The Spaghetti Western Web Board tends to be more of a mid-nightmovie fan base, camp loving, bad dubbing forgiving, crowd for the most part that loves the Genre.

Shobary's has excellent screen grabs and a rating system that on the 100% to 97% section I wholly agree with (the only one of which I've not seen is "Light the Fuse Sartanna is Comming") After that I've rated some films much higher some films much lower. Shobary is also an excellent jumping off point for exploration.

My Criteria:

If I had to compile a list of the Leone Lover's Guide to SW DVD's the below list would be my current "A" list with the most similar in style and quality to Leone at the top and farther down the more they stray, not necessarily in quality but in style. Some touchstones of my criteria would be story, entertainment, humor, cinematography, historical plausibility, quality, look, actors, sets, score. This list only includes the the DVD's or VHS tapes of Spaghetti Westerns I've seen to date and I've included the Zapata Westerns also.

Note: A lot of the "A" list features Morricone scores, but beware of Keoma, this Lenoard Cohen/Tiny Tim sounding score is a turn off to some, watch it with the sound off, and subtitles in English on, lol. Supposedly Castellari edited this film with Bod Dylan and Lenoard Cohen playing he was wanting to quote Peckinpaw's "Pat Garret & Billy The Kid" and "McCabe & Mrs. Miller".

Another warning, some of your favorite Leone actors are dubbed by different voice actors, which is kind of hard to take at times, this has been commented on espcially for Gian Maria Volonte in "A Bullet for the General" and "Face to Face", also some of the full lenght uncut films were never dubbed in English so in these segments the actors speak Italian with English subtitles, a small price to pay to see a directors full cut.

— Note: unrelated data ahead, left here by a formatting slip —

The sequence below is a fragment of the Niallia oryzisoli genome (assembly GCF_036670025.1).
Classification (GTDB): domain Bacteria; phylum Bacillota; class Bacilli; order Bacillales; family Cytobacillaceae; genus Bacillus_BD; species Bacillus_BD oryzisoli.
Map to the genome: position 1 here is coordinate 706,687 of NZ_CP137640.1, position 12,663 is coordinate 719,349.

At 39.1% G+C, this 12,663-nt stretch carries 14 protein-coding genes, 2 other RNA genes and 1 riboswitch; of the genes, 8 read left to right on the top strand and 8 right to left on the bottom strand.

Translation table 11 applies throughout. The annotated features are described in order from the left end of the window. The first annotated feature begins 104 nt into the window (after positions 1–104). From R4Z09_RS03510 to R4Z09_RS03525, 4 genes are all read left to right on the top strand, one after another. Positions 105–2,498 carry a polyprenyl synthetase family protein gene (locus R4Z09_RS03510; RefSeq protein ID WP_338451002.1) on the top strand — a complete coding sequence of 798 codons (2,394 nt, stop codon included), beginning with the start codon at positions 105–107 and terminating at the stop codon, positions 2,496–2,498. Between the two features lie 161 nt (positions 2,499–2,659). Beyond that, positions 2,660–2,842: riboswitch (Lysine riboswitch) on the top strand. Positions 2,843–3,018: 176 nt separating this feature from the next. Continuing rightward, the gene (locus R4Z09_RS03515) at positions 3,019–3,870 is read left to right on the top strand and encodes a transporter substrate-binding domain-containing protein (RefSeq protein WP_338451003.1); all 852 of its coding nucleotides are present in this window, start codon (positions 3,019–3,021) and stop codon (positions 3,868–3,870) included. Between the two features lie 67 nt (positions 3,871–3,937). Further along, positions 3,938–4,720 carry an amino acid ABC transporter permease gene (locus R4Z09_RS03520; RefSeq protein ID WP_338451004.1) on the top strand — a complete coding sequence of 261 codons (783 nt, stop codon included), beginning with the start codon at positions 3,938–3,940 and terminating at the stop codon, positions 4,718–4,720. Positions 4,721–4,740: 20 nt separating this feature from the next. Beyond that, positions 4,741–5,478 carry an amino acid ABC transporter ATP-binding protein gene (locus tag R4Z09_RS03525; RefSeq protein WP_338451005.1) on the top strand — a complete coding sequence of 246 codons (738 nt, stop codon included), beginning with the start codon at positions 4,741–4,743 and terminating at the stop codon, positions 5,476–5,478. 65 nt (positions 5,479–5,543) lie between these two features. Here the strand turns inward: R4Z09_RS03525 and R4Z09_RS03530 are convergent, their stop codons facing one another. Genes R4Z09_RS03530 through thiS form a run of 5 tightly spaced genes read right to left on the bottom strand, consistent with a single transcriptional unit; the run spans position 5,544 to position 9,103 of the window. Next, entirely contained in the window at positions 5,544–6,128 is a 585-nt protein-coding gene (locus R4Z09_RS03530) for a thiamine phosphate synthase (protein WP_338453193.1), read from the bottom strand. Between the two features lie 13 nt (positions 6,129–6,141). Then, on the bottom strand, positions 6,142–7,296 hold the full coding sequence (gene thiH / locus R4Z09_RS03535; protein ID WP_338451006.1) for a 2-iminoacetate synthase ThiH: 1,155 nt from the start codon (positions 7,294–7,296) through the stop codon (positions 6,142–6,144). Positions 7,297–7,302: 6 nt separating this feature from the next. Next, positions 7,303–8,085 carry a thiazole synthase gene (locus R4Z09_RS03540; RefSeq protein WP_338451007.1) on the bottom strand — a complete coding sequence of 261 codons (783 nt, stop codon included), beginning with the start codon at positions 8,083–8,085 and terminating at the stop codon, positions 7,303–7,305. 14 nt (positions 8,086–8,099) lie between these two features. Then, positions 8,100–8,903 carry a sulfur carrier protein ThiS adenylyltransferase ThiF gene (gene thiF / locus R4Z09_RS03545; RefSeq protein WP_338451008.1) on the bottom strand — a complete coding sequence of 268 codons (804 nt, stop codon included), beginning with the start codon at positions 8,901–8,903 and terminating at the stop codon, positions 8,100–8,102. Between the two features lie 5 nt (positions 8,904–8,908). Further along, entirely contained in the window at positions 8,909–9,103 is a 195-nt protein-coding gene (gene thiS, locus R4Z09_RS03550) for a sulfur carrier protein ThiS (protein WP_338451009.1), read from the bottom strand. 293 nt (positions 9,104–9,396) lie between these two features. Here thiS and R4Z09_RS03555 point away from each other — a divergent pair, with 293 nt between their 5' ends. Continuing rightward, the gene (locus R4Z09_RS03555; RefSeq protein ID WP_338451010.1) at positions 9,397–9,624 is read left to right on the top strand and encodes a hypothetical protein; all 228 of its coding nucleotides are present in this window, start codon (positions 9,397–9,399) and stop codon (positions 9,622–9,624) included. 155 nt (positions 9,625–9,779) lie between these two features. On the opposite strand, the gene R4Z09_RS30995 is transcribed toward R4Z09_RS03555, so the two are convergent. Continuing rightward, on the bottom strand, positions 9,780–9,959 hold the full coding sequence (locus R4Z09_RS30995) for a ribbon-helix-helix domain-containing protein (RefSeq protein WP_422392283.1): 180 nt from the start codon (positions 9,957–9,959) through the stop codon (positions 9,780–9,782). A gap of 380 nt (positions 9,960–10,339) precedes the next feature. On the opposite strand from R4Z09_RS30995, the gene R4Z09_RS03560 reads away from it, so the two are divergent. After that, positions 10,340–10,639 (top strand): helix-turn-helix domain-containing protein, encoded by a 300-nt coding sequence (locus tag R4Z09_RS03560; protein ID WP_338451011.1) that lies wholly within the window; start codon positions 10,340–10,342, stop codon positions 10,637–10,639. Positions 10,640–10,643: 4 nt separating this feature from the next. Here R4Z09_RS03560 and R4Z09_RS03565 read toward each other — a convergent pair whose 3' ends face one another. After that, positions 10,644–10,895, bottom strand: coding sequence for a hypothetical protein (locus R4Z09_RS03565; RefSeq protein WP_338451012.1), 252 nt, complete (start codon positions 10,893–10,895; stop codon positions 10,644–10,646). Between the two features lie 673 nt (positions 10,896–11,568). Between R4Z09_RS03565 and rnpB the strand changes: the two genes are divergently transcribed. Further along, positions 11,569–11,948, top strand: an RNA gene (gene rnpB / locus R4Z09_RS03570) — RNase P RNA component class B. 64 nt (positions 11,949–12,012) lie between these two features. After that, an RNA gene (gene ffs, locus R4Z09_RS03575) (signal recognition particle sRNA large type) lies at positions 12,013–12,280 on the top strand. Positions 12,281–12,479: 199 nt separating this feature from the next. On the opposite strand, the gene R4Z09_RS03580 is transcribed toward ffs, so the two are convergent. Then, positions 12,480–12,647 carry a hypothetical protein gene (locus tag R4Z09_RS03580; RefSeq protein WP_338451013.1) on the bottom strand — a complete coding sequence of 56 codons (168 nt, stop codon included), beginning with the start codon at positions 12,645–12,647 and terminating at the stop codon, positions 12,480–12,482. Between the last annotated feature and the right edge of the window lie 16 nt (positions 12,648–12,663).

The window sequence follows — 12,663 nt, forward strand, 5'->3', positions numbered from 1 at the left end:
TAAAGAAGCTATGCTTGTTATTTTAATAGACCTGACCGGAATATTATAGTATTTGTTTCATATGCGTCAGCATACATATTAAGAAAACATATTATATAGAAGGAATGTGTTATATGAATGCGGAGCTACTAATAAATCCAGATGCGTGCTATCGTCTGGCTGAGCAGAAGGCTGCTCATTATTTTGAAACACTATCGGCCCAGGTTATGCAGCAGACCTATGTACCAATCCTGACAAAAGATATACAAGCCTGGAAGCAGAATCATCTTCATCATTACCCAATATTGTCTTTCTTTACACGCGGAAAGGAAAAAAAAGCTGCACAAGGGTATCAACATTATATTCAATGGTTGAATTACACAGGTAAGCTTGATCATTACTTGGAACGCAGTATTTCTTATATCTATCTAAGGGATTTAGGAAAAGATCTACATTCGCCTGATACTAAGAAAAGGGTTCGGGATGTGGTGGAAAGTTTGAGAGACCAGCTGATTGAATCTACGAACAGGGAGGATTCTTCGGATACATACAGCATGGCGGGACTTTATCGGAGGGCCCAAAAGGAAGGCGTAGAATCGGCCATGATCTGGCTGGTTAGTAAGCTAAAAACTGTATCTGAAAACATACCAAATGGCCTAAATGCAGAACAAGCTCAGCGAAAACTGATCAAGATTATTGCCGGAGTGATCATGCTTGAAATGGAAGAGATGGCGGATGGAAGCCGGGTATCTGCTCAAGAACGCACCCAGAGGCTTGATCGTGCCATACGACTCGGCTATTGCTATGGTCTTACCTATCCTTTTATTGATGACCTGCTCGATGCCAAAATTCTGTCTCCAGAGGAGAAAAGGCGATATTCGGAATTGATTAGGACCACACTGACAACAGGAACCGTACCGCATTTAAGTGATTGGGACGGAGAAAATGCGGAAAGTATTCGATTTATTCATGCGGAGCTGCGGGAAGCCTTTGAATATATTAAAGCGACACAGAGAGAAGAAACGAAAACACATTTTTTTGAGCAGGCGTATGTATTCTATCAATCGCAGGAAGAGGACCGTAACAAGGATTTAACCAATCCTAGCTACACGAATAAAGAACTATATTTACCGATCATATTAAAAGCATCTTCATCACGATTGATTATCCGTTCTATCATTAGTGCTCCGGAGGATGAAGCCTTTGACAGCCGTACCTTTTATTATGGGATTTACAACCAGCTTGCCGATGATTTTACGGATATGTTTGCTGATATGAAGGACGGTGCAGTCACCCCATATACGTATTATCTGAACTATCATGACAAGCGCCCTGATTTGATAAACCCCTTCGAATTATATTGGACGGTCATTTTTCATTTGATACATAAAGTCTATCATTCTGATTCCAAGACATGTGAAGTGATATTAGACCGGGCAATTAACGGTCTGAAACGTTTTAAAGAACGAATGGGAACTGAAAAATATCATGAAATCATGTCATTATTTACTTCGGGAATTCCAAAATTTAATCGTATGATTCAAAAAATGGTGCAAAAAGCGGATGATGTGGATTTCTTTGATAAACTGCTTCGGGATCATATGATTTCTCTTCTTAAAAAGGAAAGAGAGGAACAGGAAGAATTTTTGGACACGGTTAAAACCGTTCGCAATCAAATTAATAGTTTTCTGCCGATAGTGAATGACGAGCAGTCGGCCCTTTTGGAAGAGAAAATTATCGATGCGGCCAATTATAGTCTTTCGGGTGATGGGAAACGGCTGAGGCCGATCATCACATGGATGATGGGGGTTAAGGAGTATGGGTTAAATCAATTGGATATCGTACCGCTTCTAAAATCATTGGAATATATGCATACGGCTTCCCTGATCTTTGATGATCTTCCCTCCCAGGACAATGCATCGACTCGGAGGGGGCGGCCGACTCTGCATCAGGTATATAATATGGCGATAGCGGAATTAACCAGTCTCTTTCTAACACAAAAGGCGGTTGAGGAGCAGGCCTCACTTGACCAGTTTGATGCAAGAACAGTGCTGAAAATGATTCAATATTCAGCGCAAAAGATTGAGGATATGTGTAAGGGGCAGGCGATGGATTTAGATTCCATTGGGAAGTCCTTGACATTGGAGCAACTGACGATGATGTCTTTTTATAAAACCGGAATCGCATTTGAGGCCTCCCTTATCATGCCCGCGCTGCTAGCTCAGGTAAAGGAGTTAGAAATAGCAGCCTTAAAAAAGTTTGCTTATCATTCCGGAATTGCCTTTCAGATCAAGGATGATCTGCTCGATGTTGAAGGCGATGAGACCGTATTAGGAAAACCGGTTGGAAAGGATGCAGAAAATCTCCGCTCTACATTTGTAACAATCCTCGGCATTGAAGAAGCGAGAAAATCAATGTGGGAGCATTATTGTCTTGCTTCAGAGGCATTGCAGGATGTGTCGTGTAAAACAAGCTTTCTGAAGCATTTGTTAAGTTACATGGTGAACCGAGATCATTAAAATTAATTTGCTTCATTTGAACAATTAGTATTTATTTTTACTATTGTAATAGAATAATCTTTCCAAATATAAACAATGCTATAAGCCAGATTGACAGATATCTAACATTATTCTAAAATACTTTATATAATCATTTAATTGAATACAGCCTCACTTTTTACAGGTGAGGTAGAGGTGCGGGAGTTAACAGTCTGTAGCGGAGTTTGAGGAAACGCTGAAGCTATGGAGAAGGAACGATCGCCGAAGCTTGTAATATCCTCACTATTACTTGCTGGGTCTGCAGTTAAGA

The one truely great experience you'll get in watching some of these films is that very same one you felt seeing Leone's westerns for the first time, especially if you originally saw them in the theater, they really bring you back to that initial "WOW" partly because they are so hauntingly familiar and yet different almost like meeting distant relatives that you instantly regognize  as kin.  They look and feel almost like Leone films though they are not. The Almeria scenery and that different style stands out in stark contrast from most of the post SW modern western films we see today. For those of you who were around when the first Leone SW's  came out on thebig screen seeing some of these will be like going back in time.   

Another point to ponder, with Corbucci"s westerns is the varying range in quality and production values. Great Silence is way better than Django and The Mercenary & Companeros are light years better than TGS.

The "A" list so far:

The Big Gundown
The Mercenary
Companero's
Death Rides A Horse
Day Of Anger
Run Man Run
Face To Face
The Great Silence
Keoma
A Bullet For The General
Tepeppa

The "B" List (worthy efforts):

A Man Called Sledge
A Minute To Pray A Second to Die
The Price of Power
Mannaja A Man Called Blade